City Island

City Island, home to the Rizzo family, is part of the Bronx; a small spit of land jutting out into Long Island Sound. Garcia’s character Vince Rizzo lets us in on a little local colour: a resident who has never left the Island is known as a ‘clam digger’ and those who have moved from elsewhere are ‘mussel suckers’. Vince, himself a ‘clam digger’, is the patriarch of a dysfunctional family who enjoy spectacularly confrontational dinners and whose entire relationship is built on the shaky foundations of keeping secrets from one another.

Vince is a prison guard (or, as he prefers, correctional officer) who wants to be an actor but is too afraid to tell his wife Joyce (Margulies). Instead he covertly reads Brando’s autobiography whilst smoking out of the bathroom window and goes to acting classes whilst pretending to be at poker games. Joyce and Vince think their daughter Vivian is hard at work fulfilling her scholarship potential at college when she’s actually a stripper. Youngest son Vince Jr. has a thing for ‘Big Beautiful Women’ and watching them eat via speciality websites. And of course each member of the family has a secret love affair with nicotine.

Then, just to make things easier, Vince’s love child Tony (Steven Strait) turns up in a cell of the correctional facility for jacking a car and Vince decides to bail him out and take him home, throwing him into the not-entirely-healthy family dynamic. Oh, and guess what? Vince doesn’t tell anyone (Tony included), that this erstwhile criminal is in fact his child. Inevitably, it all builds up to a climactic firework display of confusion, recrimination, violence and eventually, (SPOILER ALERT) forgiveness. And it’s a lot of fun getting there.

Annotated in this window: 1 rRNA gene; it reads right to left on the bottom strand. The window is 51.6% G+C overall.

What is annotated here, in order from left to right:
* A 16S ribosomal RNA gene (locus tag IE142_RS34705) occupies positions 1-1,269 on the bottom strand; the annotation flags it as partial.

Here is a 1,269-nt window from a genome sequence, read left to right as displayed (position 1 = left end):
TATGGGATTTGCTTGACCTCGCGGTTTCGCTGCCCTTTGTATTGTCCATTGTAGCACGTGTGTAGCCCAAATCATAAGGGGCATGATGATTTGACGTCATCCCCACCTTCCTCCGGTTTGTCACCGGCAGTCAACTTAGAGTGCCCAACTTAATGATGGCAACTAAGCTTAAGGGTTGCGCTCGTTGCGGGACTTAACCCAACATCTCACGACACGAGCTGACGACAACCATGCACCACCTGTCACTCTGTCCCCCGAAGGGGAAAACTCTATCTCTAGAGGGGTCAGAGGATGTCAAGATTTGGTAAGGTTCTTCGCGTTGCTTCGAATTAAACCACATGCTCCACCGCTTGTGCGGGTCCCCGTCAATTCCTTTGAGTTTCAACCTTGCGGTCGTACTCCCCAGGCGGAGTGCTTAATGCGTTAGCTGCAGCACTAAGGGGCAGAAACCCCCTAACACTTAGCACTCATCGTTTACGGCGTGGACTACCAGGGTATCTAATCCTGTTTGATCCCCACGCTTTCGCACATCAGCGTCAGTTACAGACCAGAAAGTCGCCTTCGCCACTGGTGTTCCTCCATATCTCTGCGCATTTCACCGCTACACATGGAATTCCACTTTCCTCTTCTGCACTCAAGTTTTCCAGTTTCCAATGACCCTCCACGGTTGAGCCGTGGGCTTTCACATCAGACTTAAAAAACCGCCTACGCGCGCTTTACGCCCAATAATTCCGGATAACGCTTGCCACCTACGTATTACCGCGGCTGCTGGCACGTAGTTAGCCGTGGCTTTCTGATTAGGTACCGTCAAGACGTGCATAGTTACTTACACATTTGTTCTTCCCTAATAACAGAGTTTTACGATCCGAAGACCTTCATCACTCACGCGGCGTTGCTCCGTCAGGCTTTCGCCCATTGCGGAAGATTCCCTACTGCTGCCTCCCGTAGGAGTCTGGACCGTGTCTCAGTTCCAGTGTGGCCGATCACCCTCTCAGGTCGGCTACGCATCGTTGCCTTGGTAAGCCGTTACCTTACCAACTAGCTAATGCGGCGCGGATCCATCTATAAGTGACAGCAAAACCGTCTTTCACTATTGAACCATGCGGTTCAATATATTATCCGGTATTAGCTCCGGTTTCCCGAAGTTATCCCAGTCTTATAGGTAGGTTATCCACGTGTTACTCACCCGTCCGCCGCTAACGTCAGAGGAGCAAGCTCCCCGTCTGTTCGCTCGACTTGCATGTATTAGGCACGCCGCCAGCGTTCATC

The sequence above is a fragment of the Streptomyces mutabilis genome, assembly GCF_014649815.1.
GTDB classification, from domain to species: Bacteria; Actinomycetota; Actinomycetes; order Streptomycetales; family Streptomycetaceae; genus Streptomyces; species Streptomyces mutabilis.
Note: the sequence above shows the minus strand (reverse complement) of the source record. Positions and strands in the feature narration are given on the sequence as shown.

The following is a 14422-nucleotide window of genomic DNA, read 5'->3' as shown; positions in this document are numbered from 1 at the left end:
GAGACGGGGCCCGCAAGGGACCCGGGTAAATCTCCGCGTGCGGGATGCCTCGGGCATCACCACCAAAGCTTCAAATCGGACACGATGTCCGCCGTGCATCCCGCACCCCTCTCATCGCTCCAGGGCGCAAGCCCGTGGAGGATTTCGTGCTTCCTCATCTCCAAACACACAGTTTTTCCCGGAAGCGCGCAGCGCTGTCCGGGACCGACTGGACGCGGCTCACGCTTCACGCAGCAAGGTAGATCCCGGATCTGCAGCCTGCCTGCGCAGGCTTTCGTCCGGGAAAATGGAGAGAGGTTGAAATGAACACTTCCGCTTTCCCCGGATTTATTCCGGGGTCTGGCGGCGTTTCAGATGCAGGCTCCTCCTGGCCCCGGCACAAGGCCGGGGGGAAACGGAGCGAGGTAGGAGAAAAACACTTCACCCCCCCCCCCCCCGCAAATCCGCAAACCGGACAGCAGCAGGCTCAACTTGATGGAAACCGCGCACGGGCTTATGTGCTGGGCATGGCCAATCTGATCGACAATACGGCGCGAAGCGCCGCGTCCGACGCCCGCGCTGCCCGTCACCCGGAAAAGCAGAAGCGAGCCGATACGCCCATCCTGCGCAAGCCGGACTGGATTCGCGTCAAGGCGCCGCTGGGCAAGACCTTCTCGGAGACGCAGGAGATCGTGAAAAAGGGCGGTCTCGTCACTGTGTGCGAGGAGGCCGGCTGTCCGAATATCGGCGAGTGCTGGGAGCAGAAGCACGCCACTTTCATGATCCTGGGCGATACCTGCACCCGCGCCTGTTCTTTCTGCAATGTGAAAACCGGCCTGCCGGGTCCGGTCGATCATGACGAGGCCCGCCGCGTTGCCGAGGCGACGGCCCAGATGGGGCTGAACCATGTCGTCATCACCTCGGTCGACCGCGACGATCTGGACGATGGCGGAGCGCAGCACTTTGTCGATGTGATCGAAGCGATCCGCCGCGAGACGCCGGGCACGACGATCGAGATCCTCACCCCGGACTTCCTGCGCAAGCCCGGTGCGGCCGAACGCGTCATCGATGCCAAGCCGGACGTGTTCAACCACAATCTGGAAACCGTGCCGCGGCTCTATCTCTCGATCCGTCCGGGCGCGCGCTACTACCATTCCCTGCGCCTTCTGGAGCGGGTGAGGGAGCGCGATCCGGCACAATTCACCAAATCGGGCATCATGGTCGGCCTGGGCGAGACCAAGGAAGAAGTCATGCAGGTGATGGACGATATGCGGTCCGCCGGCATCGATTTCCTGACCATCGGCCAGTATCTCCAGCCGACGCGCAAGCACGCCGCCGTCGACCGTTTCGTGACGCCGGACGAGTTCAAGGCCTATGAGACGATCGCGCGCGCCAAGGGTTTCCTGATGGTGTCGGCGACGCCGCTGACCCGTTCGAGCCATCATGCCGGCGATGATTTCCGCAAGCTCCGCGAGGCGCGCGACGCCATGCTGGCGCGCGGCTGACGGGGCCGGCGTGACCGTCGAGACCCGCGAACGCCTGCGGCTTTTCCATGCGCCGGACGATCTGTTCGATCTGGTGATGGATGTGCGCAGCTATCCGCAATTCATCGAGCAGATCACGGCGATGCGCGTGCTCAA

In lesser hands this family drama-slash-comedy could be mere histrionics and too much shouting, but the brilliant cast create something both agonizing and humorous then finally, touching. Garcia’s audition scene is great – from the uncomfortable Marlon Brando impression to his final swing into and immersion in his improvisation. While the final (SPOILER ALERT) reconciliation scene isn’t entirely convincing (after all the hysterics, it’s slightly hard to believe the bountiful acceptance flying around), the performances are so heartfelt you just don’t care. The only character out of joint is Molly (Mortimer), Vince’s acting friend, who is a little irritating in her self-conscious kookiness. And it may not be fresh ground – people have been dissecting dysfunctional families since a certain Prince of Denmark and his kin – but it’s a welcome addition to the canon. Much more satisfying and far less guilt-inducing than watching yet another reality TV family bratting around, this is good quality comedy drama not to take relationship tips from.

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